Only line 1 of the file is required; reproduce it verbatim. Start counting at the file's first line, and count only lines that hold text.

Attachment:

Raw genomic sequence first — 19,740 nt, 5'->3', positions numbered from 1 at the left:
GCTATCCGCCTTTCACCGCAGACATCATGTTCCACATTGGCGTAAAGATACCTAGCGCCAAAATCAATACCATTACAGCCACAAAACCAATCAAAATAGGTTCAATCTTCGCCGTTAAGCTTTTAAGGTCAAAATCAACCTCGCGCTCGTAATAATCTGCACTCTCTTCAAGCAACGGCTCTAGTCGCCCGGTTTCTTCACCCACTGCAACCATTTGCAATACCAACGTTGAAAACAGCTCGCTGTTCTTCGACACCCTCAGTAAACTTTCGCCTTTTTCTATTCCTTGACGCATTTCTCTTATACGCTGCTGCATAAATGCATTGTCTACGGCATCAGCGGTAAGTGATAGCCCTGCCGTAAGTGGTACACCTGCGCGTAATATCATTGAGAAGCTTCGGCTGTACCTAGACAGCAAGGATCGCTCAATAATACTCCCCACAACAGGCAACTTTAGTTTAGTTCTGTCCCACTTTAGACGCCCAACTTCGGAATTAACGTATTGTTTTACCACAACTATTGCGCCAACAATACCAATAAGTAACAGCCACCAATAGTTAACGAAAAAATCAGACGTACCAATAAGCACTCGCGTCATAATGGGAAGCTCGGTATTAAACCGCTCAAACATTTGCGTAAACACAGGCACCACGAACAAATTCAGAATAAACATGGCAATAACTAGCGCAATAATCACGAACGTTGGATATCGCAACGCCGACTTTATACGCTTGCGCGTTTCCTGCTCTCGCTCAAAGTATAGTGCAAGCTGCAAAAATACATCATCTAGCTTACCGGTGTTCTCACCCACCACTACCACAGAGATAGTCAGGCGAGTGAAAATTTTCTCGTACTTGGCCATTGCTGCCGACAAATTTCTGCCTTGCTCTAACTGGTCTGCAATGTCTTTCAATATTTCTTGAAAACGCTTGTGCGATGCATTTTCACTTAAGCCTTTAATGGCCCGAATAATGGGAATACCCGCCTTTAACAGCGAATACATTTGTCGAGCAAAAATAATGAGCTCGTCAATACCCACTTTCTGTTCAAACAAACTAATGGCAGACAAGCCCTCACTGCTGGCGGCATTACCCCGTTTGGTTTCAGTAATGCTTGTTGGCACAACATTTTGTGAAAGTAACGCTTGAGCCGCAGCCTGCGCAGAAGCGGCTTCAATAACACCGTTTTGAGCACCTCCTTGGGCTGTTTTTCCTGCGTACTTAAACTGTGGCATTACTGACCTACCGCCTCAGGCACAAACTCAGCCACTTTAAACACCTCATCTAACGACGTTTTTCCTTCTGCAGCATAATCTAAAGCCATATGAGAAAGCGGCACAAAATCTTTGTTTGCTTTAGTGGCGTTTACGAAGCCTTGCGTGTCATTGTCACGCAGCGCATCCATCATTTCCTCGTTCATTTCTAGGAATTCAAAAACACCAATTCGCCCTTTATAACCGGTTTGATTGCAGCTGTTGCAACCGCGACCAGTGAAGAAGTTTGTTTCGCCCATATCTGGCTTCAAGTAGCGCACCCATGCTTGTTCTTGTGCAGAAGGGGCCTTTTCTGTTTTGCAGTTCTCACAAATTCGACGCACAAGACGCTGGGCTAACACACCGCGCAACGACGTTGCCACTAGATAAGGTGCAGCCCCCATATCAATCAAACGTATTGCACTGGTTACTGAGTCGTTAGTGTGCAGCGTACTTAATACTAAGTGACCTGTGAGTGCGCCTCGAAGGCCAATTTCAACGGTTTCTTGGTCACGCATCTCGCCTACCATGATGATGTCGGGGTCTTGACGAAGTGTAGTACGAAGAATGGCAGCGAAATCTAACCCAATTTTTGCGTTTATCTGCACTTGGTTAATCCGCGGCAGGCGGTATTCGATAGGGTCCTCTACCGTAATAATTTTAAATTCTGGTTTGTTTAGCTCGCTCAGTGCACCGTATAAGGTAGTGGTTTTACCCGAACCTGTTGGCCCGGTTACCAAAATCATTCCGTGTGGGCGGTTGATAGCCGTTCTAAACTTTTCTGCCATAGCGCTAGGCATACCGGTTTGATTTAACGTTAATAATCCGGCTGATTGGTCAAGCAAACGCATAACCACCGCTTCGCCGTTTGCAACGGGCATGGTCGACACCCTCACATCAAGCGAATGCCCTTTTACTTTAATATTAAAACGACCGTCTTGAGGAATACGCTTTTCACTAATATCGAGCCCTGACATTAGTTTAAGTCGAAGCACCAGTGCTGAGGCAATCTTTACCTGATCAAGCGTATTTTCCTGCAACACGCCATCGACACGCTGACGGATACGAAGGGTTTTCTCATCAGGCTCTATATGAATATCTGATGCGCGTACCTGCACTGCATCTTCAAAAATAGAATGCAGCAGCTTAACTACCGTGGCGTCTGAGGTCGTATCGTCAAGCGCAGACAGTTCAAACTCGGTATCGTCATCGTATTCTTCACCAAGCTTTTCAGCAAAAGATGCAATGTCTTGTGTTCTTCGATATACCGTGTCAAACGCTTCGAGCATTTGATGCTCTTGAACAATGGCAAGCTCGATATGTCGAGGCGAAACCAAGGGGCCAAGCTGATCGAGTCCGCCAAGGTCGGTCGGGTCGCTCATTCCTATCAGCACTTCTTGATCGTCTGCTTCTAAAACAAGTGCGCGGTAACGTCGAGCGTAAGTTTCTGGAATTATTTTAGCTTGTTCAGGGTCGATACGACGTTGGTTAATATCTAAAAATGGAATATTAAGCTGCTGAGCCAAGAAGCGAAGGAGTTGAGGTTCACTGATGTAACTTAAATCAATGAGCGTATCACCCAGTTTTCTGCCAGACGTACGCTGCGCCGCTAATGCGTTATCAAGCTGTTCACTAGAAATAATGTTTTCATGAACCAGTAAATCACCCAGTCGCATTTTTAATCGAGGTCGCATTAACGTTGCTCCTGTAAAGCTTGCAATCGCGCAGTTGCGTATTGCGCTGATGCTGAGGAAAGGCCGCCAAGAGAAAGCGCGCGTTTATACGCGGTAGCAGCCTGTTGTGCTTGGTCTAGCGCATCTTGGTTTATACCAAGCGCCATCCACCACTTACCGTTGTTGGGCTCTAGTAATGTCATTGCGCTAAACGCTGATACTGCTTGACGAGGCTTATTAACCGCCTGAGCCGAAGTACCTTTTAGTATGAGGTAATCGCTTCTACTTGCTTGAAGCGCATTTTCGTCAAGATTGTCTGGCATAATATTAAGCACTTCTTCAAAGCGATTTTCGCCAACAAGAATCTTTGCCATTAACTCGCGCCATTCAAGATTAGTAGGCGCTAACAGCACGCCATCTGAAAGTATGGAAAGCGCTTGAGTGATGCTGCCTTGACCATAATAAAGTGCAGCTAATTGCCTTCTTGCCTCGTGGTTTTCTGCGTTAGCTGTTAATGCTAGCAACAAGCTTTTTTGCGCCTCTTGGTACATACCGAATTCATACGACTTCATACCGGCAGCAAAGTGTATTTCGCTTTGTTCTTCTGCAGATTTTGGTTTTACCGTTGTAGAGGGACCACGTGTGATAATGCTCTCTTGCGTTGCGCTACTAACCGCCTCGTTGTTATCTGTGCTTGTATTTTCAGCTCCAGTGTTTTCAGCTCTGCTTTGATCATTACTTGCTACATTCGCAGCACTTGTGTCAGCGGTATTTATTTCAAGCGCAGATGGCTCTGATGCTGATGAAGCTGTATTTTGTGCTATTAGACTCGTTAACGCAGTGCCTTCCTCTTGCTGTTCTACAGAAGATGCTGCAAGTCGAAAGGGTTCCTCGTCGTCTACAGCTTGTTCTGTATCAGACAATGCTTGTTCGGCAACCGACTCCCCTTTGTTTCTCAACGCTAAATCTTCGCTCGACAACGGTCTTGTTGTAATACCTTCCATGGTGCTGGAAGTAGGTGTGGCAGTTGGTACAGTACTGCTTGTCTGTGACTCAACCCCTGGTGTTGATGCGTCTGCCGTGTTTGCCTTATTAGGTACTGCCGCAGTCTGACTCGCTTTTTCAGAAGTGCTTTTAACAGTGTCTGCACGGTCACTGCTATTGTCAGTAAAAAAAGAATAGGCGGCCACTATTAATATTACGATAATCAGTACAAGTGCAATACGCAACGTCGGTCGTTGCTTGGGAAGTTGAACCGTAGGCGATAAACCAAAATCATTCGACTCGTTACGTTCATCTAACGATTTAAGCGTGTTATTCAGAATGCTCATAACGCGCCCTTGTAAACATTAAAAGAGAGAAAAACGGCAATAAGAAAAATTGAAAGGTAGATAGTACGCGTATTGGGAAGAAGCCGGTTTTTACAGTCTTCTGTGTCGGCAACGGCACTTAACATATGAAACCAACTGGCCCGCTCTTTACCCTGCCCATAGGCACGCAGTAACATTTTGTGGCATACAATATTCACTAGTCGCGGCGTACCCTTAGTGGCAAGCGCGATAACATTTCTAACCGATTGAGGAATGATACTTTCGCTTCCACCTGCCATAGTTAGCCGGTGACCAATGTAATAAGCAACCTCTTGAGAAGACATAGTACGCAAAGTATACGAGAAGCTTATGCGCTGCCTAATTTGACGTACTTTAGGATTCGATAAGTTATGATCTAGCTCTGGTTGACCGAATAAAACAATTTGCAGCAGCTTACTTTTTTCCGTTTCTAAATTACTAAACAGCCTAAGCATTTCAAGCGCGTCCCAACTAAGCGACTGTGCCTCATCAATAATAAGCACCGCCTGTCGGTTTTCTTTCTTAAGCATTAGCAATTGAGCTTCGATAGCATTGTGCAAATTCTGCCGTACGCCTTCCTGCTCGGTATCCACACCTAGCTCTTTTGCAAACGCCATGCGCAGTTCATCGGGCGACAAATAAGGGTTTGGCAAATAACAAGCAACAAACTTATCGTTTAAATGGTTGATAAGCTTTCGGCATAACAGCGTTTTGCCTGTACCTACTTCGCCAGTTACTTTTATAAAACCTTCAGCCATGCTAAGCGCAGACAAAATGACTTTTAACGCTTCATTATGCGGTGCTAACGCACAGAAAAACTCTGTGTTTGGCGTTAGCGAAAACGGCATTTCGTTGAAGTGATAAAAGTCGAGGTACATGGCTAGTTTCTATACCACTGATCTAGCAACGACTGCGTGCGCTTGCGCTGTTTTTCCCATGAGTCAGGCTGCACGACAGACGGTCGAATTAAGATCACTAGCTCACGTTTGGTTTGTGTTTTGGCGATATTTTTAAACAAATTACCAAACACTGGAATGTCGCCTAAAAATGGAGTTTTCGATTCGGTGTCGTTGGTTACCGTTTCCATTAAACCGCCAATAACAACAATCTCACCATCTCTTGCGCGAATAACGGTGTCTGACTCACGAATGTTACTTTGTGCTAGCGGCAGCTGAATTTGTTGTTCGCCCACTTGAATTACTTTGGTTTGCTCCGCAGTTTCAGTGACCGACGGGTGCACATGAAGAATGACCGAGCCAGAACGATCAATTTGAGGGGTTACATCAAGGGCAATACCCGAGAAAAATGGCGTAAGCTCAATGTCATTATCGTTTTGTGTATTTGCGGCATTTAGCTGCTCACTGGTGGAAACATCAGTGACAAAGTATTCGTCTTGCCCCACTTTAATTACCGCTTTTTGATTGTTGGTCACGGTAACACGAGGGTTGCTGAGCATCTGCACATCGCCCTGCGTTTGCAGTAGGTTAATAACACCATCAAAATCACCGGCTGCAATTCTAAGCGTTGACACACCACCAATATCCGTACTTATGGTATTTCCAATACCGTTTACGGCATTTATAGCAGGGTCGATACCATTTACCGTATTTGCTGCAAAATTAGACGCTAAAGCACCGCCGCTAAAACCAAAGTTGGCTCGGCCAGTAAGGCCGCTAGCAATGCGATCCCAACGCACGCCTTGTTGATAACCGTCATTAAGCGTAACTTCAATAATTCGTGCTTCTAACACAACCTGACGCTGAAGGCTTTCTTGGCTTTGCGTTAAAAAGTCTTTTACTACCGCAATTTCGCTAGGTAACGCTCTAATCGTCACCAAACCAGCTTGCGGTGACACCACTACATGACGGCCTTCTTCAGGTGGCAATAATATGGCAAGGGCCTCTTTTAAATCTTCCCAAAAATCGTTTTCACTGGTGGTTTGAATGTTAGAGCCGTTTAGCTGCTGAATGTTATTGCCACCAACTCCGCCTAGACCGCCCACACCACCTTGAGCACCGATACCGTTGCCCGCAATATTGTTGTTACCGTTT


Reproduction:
Raw genomic sequence first — 19,740 nt, 5'->3', positions numbered from 1 at the left: